If you don't have $50K to start your studio, then you have a few choices.

1 - Get someone with some venture capital to invest in your business.

2 - Get a small business loan

3 - Start small - buy a computer and BUY your computer software (a lot of us around here are VERY hostile to those who use cracked software), buy an interface and a couple decent microphones then start practicing. Then, make a little money (or save a little money) and invest more and more. It will take YEARS.'s the good news. Chances are, your gear purchases and your learning curve will actually go hand in hand.

Just some thoughts.


JoeH Wed, 02/21/2007 - 10:09
Amen, brother Jeremy, AMEN. (he says, while planning on how to build a new room for under $30,000....)

And not to pile-on here (oh what the heck, I'll pile-on), this is NOT a mastering question. Nothing at all to do with mastering. It is more like: "How/where do I START making a recording?"

I really hate rules and heavy-handed moderating, but there are times when I wish we would do more about mis-placed posts. This one definitely goes in the "Home Recording" or "Project Studio" forums.

NO offense to the original poster, and I really do wish him well in getting started. He's in for a great time if he sticks with it. But this is the MASTERING forum, folks.....I come here, specifically, to find out about EQs, plugs, dithering, editing tips, etc.

End of rant. 8-)

BobRogers Wed, 02/21/2007 - 11:41
Jeremy (Cucco) is playing the bad cop, but you should listen to his advice. For one thing, recording a metal band is one of the more technical tasks you can do. (Takes a ton of gear and a lot of knowledge just to record the drums. Check out the number of threads on that topic.) If your band has some good songs that you can really nail it is worth going into a pro studio and recording them. You can learn a lot and get a "pretty damn good sounding recording" for a lot less than the cost of that Boss unit.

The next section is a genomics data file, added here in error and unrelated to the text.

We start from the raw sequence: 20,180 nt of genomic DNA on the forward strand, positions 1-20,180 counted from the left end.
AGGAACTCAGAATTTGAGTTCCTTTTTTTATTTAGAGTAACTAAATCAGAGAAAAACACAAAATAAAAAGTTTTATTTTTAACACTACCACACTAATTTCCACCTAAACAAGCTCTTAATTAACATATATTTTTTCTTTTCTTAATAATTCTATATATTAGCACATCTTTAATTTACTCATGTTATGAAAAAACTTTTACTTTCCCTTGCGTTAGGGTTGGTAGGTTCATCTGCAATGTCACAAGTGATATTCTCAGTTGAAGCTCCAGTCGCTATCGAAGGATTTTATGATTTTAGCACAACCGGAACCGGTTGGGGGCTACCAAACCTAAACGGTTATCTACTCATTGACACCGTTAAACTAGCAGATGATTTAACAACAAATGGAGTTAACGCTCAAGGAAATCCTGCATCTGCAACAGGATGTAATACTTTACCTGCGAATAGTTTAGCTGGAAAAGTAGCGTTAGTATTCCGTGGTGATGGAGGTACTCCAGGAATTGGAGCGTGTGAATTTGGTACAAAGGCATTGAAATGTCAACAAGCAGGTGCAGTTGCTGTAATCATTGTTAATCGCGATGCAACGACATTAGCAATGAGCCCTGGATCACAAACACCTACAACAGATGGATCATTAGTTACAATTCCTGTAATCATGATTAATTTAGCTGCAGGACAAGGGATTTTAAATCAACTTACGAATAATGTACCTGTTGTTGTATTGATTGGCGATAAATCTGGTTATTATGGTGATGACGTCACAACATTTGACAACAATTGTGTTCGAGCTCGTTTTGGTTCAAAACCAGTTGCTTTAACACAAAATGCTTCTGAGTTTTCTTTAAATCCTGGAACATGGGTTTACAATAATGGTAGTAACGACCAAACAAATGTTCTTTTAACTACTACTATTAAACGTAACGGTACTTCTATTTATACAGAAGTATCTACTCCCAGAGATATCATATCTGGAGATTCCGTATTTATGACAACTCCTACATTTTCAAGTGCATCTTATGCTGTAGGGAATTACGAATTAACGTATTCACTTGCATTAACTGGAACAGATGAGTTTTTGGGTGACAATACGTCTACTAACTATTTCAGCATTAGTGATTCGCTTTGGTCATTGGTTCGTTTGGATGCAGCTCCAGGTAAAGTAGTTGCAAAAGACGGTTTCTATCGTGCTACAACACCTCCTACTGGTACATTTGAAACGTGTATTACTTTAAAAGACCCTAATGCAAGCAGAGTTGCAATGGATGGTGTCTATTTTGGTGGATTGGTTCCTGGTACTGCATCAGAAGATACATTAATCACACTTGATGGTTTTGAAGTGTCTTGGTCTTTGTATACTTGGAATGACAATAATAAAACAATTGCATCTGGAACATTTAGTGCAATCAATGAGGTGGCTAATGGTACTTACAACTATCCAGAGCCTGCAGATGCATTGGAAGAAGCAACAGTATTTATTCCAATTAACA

I'll play the good cop. I have a "project studio" in my home. (That doesn't mean that it's not "professional." At least that's what my Schedule C says.) I don't have anything like $50K in yet, and (after a couple of years) I'm starting to get some recordings I'm proud of. These guys would be the first to tell you that the most important part of recording is not the gear, but the gear matters. You can take a beautifully composed picture with a cheap camera, but it's still a snapshot. It may be better than pedestrian, dully posed professional photo, but everyone knows it's a snapshot.

So how to get started. First, I'd forget the Boss unit. It's basically a dead end. Maybe nice for a singer-songwriter who wants a quick, self contained way to get down a few ideas, but not for more serious recording and editing. You want a computer, an interface and digital audio workstation (DAW) software in place of the Boss. Figure on at least a few months doing research. Get some books (no more than a couple of years old - this stuff moves fast) and comb the web. Save your money. You are better off buying good stuff a bit at a time than buying cheap crap. (This is one of the best reasons for going to a pro studio. Makes it harder to fool yourself about buying junk.)

Good Luck.